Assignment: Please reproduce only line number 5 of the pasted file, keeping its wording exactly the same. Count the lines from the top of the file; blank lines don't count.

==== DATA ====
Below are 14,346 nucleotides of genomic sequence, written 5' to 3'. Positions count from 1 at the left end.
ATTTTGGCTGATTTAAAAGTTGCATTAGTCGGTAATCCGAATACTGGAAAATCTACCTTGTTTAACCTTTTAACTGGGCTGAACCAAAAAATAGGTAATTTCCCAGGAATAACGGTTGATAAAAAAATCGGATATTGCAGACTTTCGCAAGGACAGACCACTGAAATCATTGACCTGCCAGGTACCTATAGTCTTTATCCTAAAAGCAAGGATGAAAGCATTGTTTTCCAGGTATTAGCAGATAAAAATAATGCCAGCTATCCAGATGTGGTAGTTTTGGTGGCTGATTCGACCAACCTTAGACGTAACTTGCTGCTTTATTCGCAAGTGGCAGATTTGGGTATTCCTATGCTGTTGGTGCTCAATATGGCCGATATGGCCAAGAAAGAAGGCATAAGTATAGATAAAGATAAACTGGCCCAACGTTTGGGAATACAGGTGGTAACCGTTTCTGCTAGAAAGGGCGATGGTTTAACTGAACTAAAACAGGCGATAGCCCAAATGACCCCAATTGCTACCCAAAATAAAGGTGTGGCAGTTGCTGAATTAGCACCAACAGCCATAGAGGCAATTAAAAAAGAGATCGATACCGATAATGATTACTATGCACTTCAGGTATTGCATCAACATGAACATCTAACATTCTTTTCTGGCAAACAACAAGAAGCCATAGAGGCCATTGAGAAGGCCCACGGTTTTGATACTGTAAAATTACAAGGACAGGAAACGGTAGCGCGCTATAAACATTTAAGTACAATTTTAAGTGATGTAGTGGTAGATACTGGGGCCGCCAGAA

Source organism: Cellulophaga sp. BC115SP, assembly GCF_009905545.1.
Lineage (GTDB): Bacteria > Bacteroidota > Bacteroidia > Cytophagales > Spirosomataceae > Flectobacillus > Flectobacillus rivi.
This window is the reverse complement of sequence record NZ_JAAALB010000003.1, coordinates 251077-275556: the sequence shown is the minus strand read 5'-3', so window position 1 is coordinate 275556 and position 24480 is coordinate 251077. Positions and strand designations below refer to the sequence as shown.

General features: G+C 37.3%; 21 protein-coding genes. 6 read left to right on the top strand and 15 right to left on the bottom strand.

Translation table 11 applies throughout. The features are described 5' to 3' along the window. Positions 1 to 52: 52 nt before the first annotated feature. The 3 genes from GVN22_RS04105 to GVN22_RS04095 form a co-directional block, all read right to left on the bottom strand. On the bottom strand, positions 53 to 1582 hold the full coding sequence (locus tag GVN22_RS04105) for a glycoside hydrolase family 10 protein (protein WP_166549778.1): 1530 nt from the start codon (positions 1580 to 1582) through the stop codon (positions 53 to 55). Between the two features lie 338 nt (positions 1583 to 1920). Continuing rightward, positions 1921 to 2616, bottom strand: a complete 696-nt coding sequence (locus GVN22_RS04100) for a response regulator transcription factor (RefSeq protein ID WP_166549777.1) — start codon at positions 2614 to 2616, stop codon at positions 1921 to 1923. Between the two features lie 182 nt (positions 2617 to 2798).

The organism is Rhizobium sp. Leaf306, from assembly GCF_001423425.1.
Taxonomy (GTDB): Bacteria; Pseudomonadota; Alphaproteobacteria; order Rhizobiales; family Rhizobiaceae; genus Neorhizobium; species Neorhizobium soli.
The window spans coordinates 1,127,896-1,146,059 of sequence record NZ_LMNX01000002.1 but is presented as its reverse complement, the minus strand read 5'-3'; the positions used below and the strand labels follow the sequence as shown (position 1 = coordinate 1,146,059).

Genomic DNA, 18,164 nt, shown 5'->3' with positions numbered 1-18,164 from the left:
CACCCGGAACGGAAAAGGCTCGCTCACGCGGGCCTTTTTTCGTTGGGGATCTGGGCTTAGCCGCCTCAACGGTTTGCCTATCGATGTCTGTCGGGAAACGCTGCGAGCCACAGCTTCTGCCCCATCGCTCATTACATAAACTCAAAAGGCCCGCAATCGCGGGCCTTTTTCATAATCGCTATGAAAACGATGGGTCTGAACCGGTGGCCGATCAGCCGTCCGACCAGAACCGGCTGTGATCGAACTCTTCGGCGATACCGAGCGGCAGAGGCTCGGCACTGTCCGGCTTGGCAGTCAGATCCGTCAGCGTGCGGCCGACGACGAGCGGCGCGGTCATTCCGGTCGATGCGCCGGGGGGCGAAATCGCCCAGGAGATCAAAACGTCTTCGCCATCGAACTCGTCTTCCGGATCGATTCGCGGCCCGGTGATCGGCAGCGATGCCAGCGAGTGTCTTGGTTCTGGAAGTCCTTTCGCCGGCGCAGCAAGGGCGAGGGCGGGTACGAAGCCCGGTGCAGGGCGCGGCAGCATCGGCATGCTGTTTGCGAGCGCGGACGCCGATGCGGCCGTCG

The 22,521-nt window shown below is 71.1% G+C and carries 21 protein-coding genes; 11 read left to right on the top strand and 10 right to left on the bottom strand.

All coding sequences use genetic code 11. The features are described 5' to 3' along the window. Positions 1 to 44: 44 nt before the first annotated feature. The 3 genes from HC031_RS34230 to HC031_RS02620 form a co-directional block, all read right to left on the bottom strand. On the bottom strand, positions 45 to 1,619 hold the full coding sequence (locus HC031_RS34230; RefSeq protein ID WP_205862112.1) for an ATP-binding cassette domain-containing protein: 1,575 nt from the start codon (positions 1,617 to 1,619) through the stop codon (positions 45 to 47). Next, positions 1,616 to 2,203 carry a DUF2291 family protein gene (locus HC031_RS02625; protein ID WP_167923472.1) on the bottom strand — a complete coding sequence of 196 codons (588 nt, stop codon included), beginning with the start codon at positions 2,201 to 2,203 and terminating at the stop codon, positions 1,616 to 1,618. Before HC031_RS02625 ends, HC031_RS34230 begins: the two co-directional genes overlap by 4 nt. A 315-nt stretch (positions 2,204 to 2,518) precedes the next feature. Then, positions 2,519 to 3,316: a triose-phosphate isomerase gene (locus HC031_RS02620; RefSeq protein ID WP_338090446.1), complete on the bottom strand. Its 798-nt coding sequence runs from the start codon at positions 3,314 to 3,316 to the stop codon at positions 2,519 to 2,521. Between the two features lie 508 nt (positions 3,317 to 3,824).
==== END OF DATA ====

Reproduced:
This window is the reverse complement of sequence record NZ_JAAALB010000003.1, coordinates 251077-275556: the sequence shown is the minus strand read 5'-3', so window position 1 is coordinate 275556 and position 24480 is coordinate 251077. Positions and strand designations below refer to the sequence as shown.